On governance in collaborative communities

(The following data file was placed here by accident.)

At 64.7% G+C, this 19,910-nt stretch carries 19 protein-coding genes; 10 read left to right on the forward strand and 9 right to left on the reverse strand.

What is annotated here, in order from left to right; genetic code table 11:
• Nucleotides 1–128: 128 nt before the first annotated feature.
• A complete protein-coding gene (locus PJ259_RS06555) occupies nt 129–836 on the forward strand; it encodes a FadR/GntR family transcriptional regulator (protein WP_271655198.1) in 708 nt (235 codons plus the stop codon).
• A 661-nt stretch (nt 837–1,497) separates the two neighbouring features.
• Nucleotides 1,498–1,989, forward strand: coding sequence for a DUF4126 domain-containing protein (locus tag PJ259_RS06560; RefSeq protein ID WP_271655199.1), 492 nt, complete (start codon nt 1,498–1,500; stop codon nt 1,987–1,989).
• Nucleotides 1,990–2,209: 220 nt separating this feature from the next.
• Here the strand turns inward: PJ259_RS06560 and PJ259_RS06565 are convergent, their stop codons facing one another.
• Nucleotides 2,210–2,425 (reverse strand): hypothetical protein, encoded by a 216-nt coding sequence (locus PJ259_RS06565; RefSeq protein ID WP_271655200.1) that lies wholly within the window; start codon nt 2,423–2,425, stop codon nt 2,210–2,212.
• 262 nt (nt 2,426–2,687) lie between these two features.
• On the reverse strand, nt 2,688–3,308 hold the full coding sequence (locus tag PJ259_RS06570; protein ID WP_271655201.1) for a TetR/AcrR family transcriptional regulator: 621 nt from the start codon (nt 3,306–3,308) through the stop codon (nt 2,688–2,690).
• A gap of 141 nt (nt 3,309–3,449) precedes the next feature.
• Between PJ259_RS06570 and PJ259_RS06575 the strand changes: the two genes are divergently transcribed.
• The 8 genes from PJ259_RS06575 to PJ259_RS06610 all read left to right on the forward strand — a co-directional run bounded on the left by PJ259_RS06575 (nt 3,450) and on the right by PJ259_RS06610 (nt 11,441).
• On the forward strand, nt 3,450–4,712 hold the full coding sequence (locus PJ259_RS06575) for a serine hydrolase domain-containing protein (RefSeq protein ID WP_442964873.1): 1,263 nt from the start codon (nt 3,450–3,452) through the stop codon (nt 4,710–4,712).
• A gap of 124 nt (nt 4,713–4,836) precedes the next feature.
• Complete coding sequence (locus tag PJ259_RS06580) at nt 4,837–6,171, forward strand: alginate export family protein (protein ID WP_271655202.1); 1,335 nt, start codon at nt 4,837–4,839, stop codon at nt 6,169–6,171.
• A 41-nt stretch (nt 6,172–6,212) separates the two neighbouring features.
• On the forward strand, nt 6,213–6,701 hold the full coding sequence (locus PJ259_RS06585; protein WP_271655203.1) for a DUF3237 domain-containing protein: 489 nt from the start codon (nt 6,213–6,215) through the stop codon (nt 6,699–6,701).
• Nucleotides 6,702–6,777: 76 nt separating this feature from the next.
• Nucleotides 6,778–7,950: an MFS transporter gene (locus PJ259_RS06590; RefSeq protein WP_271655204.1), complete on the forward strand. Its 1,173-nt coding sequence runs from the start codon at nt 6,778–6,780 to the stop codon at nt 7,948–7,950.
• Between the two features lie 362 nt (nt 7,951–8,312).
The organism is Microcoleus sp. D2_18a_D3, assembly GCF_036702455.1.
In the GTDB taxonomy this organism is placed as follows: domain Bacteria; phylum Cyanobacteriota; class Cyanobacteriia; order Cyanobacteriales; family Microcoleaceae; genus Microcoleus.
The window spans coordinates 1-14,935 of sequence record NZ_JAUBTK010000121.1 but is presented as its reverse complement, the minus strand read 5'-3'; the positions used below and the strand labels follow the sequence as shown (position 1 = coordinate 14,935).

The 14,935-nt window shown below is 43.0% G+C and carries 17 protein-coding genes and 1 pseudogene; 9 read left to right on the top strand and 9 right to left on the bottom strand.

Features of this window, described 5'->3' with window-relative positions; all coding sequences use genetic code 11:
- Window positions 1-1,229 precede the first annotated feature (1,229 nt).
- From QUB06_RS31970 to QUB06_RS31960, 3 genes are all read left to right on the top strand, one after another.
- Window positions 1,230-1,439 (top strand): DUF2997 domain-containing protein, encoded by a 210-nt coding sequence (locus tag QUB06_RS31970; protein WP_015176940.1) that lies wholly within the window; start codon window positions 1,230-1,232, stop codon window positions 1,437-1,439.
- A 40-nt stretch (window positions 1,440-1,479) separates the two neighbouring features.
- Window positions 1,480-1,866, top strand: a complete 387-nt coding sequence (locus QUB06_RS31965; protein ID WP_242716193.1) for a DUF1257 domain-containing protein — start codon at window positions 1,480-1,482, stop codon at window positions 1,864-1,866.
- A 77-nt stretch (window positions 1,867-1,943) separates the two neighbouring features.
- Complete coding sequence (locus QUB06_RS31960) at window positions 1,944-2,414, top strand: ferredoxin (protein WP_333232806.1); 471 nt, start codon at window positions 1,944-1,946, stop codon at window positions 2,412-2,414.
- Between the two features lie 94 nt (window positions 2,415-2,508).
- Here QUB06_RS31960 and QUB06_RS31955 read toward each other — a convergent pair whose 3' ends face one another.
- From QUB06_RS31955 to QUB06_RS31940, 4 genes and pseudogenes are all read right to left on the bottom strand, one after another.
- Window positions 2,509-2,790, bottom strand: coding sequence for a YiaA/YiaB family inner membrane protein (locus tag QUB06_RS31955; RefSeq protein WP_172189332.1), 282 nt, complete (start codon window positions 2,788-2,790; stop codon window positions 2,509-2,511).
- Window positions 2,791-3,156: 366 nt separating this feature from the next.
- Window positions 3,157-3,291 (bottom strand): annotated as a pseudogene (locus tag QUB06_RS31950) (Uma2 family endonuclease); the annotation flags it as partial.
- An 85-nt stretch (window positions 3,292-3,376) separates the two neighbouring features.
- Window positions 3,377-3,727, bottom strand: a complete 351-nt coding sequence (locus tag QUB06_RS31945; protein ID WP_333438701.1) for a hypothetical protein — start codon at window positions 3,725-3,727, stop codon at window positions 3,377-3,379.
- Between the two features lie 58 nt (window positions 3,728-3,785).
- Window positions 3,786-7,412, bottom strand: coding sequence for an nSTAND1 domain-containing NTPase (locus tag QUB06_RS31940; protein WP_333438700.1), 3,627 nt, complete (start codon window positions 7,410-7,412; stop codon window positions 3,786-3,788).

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This study explores how collaborative communities are governed. It investigates governance problems and mechanisms found in collaborative communities as well as the process of designing such mechanisms. It is an exploratory, multiple-case study of four communities within the domains of enterprise IT analytics, sustainable products and services, drug discovery, and digital marketing and communication. The study has involved 75 interviews with informants in multiple countries across Asia, North America, and Europe. I find that the governance challenges in communities are particularly associated with when multiple actors share resources in community commons, collaborate in teams, and facilitate contact and exchange between members. Important governance mechanisms are mutual monitoring among members, member selection, values, rules, and incentives. These mechanisms are mainly enforced on a peer-to-peer basis rather than through conventional hierarchical means. Collaborative communities are found particularly suited for complex problem solving which requires dynamic mobilization, coordination, and governance of diverse sets of interdependent actors and resources across time and space. Through a focused study of a drug discovery community we identify five mechanisms for governing large-scale complex problem solving: 1) protocols for searching and broadcasting, which guide the exploration and sharing of problems and findings; 2) means of identifying and amplifying promising problem-solving (or problem-state) pathways; 3) structured commons that enable effective sharing of heterogeneous problem-solving resources; 4) openness and transparency, enabling diversity, self-assignment, and peer-based control; and 5) incentive structures supporting the concurrent creation of participant and community benefits from exploration. Together, these mechanisms allow for the generation of great variety and broad evaluation as participants collectively explore rugged and uncertain solution landscapes. Community designs emerge over time and the process has both deliberate and emergent properties. First, extensive experimentation with alternative design options and ways of challenging structural constraints are taking place in the case communities. Second, the freedom to deliberately design the values, rules, and incentives is significant in the early stages of a community’s development and diminishes sharply over time due to institutionalization processes. The communities have self-reinforcing properties that play out in two distinct forms: expanded opportunities for collaboration, sharing, and exchange from increased participation; and a gravitational effect of resource commons becoming more attractive to use and contribute to as they grow. The study improves our understanding of collaborative organizational designs, how they are governed, and implications for practitioners and scholars.